Tonight I want to express my gratitude to Michael Harrison and everyone at Talkers who keep this industry informed and on its toes month after month with humor and substance. I also want to thank Mark Masters and the folks at Talk Radio Network who believed in my radio vision five years ago when few others did. My gratitude also goes out to my producers, including Tom Elliott who is here today, as well as the radio giants such as Rush, Don Imus, Sean Hannity and Phil Boyce who gave me great support along the way.
And of course, I want to thank my advertisers who put their money where my mouth is.
Whoops-I almost forgot to thank those cherished TV network execs at NBC and CBS who fired me all those years ago. Without them I would never have gotten into radio in the first place.
I would be remiss were I not to acknowledge every woman who was the first in her field ... for having the courage to go where no woman had gone before. I think of Dr. Laura, busting through the walls of radio syndication. I think of Kay Koplowitz who founded USA Networks. And, believe it or not, I even think of Hillary Clinton in her run for the presidency. No matter what anyone thinks of her-and remember, this is coming from the author of a book entitled "The Hillary Trap"-no one can deprive her of well-earned recognition for the tenacity and single-mindedness she demonstrated in this long primary season ... not to mention the pantsuit color variety she maintained.
Seriously, all of these women in their own ways, with their own styles, persevered in the face of seemingly insurmountable odds, constant criticism, and malicious gossip. At one time or another, they have been dismissed as shrews and harpies for simply being as determined as their male counterparts.
These women all distinguished themselves; not because they are women, but because they brought something unique to the marketplace that the people were obviously hungering for. Long before Dr. Phil, there was Dr. Laura with her zippy format and tough love. Long before Oprah, there was Barbara Walters, who could make even the coolest celebrities cry.
As for me, I am humbled and privileged to lead a radio show where I put my mind and heart on the line every day. When I told a radio executive seven years ago what I wanted to do with my new show's format (with sound and music and my on-air producer), he looked at me, shook his head, and said, "I don't get it. What's your '-ist.'?" "I said what?" He said, "I mean, are you the hippest? Funniest? Harshest?" My producer and I later joked that we aspired only to be the smelliest hosts in the business.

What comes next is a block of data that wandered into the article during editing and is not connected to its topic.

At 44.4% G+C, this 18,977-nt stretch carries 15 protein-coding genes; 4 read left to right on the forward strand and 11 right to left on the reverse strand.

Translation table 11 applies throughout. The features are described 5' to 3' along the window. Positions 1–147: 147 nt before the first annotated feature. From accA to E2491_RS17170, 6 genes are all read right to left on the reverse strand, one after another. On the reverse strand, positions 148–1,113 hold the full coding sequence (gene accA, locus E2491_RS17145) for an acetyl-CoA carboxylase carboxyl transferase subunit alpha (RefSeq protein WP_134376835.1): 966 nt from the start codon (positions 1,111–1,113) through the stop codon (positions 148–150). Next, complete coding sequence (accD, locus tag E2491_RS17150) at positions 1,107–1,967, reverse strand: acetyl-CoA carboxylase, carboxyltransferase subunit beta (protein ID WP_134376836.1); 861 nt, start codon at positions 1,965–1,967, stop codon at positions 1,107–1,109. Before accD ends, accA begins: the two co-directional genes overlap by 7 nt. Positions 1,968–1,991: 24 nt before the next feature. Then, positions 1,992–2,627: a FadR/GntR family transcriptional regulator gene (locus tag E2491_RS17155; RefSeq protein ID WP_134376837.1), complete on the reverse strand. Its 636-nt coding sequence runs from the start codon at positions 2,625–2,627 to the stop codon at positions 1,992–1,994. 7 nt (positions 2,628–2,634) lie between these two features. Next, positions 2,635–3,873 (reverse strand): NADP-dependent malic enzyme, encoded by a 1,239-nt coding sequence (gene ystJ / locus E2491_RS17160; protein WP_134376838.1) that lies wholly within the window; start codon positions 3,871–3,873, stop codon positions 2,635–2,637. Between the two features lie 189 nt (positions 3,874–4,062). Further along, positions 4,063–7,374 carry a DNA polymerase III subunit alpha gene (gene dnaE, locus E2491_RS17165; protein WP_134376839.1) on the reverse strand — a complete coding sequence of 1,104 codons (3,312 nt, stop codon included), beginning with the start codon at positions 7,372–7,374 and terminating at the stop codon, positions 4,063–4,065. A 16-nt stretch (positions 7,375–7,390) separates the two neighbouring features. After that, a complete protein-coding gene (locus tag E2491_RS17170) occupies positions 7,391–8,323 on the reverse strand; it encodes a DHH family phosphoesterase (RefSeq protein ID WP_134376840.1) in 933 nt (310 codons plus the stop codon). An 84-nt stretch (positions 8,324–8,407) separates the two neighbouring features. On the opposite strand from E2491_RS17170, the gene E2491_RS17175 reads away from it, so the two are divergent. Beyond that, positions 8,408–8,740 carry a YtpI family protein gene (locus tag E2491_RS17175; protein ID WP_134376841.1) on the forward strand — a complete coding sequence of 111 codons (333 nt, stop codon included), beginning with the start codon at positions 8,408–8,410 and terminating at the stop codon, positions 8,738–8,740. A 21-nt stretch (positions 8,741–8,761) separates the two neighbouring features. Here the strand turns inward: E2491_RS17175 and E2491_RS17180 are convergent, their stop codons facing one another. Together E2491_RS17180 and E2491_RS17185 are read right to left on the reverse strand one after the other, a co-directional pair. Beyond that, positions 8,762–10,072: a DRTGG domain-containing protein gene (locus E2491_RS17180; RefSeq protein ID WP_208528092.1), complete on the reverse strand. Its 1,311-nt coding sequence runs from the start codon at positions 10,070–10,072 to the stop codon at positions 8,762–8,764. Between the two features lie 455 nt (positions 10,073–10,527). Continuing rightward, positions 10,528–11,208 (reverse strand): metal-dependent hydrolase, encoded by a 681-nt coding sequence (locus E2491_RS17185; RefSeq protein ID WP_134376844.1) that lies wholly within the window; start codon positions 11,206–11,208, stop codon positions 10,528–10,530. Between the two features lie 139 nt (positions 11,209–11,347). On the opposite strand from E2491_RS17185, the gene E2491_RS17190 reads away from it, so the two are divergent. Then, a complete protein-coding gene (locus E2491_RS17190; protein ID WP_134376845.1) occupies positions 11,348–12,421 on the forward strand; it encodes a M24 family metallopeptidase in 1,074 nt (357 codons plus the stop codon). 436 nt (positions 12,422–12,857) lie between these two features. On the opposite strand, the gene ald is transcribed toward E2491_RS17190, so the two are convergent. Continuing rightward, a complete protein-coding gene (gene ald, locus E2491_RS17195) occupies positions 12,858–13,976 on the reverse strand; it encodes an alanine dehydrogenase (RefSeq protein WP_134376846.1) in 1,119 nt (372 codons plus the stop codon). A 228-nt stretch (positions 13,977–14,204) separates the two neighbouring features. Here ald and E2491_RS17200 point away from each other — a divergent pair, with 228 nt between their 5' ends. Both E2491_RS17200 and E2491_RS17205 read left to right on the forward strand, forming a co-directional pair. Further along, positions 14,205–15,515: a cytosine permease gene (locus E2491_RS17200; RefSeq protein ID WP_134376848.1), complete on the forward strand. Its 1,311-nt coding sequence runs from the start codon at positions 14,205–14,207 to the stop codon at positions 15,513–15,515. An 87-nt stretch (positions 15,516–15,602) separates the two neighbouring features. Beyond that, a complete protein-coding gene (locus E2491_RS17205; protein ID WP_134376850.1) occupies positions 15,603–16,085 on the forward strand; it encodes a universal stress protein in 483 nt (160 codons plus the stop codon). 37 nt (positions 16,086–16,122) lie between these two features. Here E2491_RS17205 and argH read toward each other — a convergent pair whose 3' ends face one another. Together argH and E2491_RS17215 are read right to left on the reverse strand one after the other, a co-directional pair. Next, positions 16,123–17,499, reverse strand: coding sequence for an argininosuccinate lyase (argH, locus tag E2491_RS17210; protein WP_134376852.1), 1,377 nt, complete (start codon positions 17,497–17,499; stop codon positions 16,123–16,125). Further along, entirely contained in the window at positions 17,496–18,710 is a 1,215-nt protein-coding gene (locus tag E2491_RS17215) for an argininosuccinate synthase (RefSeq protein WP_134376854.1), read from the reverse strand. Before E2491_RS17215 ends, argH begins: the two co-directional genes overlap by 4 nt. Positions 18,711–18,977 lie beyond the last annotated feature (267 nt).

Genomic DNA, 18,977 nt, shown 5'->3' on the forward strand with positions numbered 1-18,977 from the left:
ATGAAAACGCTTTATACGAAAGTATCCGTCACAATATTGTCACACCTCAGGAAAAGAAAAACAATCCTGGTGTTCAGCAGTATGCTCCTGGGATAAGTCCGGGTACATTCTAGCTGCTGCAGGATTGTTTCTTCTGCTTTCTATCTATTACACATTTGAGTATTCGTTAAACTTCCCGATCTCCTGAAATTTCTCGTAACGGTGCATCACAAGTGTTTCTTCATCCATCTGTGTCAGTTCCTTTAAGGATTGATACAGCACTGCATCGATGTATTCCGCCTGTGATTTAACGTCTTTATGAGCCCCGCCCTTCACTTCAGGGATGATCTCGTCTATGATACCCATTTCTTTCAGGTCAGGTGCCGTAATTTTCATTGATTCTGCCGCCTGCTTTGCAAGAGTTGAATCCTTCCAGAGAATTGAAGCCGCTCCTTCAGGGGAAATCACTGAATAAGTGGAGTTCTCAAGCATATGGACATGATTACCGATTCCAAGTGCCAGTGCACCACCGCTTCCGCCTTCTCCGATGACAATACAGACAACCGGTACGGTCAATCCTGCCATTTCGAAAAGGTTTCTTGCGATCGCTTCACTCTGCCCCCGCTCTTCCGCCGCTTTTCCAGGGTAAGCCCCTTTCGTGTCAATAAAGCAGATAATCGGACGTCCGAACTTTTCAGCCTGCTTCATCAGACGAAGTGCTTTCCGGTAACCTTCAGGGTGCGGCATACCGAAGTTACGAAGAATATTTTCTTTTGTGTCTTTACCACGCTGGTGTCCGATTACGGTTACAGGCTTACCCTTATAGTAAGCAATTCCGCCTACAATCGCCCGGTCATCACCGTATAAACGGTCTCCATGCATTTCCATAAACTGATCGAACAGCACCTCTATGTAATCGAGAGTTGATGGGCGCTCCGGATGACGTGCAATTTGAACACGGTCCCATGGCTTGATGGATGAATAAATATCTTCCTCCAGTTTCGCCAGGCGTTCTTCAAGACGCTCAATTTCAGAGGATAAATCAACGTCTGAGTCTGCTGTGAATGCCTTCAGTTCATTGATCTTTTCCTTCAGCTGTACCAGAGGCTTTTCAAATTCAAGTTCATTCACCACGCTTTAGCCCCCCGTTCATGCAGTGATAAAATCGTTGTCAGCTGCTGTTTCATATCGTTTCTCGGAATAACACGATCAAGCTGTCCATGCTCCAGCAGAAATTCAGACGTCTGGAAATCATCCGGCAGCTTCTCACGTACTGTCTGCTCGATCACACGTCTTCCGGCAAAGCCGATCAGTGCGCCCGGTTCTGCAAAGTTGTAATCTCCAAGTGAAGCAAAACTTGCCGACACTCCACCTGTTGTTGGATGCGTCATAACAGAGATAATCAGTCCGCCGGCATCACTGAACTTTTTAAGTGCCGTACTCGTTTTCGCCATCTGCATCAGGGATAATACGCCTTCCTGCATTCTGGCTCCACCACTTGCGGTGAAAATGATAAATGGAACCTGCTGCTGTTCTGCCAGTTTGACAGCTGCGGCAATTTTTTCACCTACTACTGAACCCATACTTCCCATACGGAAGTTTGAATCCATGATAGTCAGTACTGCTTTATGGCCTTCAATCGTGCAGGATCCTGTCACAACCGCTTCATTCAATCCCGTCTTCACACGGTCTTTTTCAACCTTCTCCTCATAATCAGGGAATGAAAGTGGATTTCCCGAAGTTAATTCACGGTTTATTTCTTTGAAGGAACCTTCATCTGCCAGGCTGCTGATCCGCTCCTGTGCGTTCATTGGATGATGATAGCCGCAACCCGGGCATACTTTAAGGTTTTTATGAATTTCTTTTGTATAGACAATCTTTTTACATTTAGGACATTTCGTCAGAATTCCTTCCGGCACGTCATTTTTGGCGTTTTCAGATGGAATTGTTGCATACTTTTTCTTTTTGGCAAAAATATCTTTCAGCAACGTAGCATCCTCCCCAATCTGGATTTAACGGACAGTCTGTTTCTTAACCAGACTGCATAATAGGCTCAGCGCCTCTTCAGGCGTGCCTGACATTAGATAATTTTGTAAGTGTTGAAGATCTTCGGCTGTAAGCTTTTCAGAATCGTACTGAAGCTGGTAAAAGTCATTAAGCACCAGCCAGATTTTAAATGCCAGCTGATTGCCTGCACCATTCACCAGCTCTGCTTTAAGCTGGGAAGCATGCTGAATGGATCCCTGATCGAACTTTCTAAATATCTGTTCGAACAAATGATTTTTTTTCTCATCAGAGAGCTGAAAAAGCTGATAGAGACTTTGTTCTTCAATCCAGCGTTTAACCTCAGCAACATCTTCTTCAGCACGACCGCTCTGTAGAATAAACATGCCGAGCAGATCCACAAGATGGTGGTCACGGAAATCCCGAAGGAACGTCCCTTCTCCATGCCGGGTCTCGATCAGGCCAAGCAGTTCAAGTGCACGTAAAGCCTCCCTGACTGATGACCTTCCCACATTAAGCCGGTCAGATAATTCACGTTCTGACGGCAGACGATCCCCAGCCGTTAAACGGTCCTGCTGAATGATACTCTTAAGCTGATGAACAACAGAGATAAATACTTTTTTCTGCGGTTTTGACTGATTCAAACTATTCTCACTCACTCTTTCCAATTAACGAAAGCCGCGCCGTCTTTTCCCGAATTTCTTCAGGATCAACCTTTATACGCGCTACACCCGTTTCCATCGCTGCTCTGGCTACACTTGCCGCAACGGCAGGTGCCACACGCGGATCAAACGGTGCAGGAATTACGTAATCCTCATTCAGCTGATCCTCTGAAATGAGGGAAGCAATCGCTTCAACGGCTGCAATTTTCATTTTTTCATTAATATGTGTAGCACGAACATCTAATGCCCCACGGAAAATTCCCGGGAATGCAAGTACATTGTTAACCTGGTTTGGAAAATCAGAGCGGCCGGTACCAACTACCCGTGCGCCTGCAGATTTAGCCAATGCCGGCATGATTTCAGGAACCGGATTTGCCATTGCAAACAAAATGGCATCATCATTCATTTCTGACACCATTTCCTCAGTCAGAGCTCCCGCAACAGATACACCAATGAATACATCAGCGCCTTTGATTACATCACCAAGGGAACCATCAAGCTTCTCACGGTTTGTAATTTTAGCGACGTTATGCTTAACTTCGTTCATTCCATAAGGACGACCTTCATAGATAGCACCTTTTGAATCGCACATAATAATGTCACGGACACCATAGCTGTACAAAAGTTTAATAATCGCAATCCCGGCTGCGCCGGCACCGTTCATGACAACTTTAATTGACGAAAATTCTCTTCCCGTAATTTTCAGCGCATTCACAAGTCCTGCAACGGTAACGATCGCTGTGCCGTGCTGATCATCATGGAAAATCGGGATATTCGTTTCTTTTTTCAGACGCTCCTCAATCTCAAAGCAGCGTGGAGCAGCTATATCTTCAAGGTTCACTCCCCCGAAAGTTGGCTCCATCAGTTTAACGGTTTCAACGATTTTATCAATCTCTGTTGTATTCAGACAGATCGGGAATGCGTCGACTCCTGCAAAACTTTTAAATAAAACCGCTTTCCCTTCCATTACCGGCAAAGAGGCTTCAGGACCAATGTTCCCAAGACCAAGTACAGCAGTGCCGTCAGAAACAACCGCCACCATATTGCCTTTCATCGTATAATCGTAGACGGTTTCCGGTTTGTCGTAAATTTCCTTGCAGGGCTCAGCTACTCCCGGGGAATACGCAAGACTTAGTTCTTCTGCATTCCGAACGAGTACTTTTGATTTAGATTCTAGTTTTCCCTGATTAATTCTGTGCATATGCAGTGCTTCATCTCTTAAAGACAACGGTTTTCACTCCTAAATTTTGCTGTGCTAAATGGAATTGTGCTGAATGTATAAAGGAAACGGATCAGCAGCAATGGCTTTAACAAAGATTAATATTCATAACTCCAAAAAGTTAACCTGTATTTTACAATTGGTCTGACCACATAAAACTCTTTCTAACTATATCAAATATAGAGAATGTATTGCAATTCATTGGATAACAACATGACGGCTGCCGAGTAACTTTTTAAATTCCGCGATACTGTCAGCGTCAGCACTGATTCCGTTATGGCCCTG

By the way, I bumped into that former program director recently-and I asked him whether he ever figured out what his "ist" was. We both laughed.
Of course when I think of women who had their share of detractors but who always held firm in their core principles and transformed the world, I think of Margaret Thatcher.
On the meaning of success, she said this: "I think it's a mixture of having a flair for the thing that you are doing; knowing that it is not enough, and knowing that you have got to work hard and with a certain sense of purpose."
For me, the sense of purpose that Thatcher spoke of goes beyond advocating conservative ideals, to something far more transcendent. Now I see purpose in the eyes of a beautiful three-year-old little girl whom I spent years attempting to adopt. Last month, I was blessed to fly to Guatemala to finally pick her up and bring her home. Three days later, I was back behind the microphone. I couldn't wait to return to the airwaves, to share this news with my extended family-the same people who sustained me as I worked through chemotherapy. That same audience has cheered me on through the good times and bad; together we have literally laughed and cried together over the years. And I am very thankful for and protective of that special relationship.
At the risk of being too sappy, I see these trials that I never wished upon myself as a great gift. It is through these difficulties that I was confirmed in my faith and reminded of God's enduring love for each of us. To be able to share this perspective-beyond the fleeting observations on the headlines of the day-has been, I hope, my greater contribution to radio.
Every day my whole team and I are honored to continue this important conversation about America, our families, and our culture. We are on this precious earth for a very short period of time. A blink of an eye.
As President Reagan said to me the day I walked out of the Oval Office for the last time as a young 20-something, "Make it matter."
I intend on doing just that for years to come on the airwaves. And I thank you for the encouragement of this honor and I promise to make you proud.
Thank you very much.